Before leaving the last California Community College of attendance, obtain a summary of completion of lower-division General Education units (IGETC or CSU GE Breadth). This is often referred to as a GE certification worksheet. SF State does not require delivery of this certification to Admissions, but students should retain this document for verifying degree progress after transfer.
Credit for Advanced Placement, International Baccalaureate, or College-Level Examination Program courses: AP/IB/CLEP credit is not automatically transferred from the previous institution. Units are transferred only when an official score report is delivered to SF State. Credit is based on the academic year during which exams were taken. Refer to the University Bulletin in effect during the year of AP/IB/CLEP examination(s) for details regarding the award of credit for AP/IB/CLEP.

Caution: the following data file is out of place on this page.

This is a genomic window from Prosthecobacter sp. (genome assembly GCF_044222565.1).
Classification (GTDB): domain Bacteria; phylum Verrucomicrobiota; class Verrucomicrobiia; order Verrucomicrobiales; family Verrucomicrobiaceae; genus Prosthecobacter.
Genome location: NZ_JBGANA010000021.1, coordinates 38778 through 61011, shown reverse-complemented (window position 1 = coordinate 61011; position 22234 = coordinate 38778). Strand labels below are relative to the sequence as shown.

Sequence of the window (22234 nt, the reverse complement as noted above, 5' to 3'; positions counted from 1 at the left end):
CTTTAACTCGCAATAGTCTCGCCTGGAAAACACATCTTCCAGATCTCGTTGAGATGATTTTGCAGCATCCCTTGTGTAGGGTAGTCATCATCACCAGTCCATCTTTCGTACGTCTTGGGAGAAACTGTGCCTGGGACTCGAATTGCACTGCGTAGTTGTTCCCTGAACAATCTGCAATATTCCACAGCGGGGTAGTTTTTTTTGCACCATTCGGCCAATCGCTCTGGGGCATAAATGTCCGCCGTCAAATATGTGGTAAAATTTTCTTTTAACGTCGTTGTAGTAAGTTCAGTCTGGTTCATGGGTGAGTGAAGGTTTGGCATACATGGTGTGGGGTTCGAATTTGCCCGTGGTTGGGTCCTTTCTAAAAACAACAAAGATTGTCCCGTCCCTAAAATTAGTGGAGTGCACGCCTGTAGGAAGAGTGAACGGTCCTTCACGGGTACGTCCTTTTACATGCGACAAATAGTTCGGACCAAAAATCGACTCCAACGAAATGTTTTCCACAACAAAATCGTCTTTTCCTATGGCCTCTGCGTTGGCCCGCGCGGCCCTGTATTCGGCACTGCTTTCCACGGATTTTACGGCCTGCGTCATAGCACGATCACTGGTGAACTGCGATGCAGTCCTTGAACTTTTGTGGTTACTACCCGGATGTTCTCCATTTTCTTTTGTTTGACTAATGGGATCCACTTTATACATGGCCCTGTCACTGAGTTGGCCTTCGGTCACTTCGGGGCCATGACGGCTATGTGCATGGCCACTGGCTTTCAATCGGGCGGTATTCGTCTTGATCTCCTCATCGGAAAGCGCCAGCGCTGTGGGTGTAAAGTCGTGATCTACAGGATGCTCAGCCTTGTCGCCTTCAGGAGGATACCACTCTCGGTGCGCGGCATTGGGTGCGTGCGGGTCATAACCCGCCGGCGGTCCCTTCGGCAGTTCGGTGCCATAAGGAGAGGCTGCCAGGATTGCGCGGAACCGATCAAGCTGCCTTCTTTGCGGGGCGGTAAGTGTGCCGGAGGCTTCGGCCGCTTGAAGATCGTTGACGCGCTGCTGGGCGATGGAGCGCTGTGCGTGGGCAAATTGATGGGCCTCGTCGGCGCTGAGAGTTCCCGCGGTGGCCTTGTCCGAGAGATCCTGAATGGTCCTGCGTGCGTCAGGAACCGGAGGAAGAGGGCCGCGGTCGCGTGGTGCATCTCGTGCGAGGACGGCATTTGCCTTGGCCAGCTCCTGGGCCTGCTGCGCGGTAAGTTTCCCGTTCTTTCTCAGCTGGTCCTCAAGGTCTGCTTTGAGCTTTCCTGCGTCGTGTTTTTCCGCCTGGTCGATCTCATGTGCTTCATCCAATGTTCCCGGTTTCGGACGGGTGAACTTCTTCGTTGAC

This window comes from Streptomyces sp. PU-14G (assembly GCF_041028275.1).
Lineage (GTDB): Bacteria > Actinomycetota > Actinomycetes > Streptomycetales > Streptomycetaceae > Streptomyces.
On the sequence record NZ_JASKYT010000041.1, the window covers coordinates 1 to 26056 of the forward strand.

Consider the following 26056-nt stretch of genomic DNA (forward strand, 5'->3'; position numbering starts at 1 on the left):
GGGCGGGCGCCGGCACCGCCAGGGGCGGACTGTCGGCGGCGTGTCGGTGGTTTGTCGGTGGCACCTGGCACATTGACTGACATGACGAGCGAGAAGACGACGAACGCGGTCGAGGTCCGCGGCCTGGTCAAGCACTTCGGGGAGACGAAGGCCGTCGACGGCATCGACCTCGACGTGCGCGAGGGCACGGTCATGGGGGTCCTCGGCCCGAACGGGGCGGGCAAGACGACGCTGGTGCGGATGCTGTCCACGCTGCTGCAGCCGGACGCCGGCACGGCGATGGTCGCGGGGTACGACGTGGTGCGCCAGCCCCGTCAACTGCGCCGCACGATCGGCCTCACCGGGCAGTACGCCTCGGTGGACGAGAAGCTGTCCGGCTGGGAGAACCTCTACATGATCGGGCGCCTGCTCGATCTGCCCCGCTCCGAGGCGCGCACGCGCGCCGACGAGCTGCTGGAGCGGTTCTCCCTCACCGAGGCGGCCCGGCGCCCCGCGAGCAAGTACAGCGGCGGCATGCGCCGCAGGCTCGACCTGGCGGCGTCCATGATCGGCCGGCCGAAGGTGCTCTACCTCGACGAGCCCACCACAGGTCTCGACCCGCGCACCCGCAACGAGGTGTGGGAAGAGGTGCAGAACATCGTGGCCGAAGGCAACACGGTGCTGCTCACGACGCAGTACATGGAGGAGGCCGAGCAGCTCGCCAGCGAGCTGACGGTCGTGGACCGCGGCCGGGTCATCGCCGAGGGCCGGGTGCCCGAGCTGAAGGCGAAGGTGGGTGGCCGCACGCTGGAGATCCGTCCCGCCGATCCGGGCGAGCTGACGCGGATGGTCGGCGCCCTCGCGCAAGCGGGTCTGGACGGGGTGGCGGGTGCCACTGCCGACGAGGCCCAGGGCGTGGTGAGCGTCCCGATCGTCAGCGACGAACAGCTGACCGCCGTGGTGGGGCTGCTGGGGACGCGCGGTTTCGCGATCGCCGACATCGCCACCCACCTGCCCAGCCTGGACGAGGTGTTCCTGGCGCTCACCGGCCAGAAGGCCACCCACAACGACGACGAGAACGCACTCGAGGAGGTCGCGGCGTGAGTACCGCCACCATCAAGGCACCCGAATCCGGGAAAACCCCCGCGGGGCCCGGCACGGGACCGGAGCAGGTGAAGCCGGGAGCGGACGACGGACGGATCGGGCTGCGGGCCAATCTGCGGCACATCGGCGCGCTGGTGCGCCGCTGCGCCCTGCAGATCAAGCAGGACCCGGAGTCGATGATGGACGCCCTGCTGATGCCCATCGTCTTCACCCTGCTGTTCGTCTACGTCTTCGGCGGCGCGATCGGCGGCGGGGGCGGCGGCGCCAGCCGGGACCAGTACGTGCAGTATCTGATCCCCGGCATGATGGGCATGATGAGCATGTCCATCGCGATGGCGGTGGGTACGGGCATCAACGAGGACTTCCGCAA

Students pursuing majors in science, technology, engineering, and mathematics (STEM) disciplines often defer 6-9 units of lower-division General Education in Areas C and D until after transfer to focus on preparation courses for the major. This advice does not apply to students pursuing associate degree completion before transfer.
Transferring From Institutions Other Than CCCs or CSUs
Review SF State's lower-division General Education requirements. Note that, as described below, the four basic skills courses required for admission meet A1, A2, A3, and B4 in the SF State GE pattern. Courses that fulfill the remaining areas of SF State’s lower-division GE pattern are available at most two-year and four-year colleges and universities.
Of the four required basic skills courses, a course in critical thinking (A3) may not be widely offered outside the CCC and CSU systems. Students should attempt to identify and take an appropriate course no later than the term of application to the CSU. To review more information about the A3 requirement, please visit bulletin.sfsu.edu/undergraduate-education/general-education/lower-division/#AAEL.
Waiting until after transfer to take a single course at SF State that meets both US and CA/local government requirements may be an appropriate option, particularly if transferring from outside of California.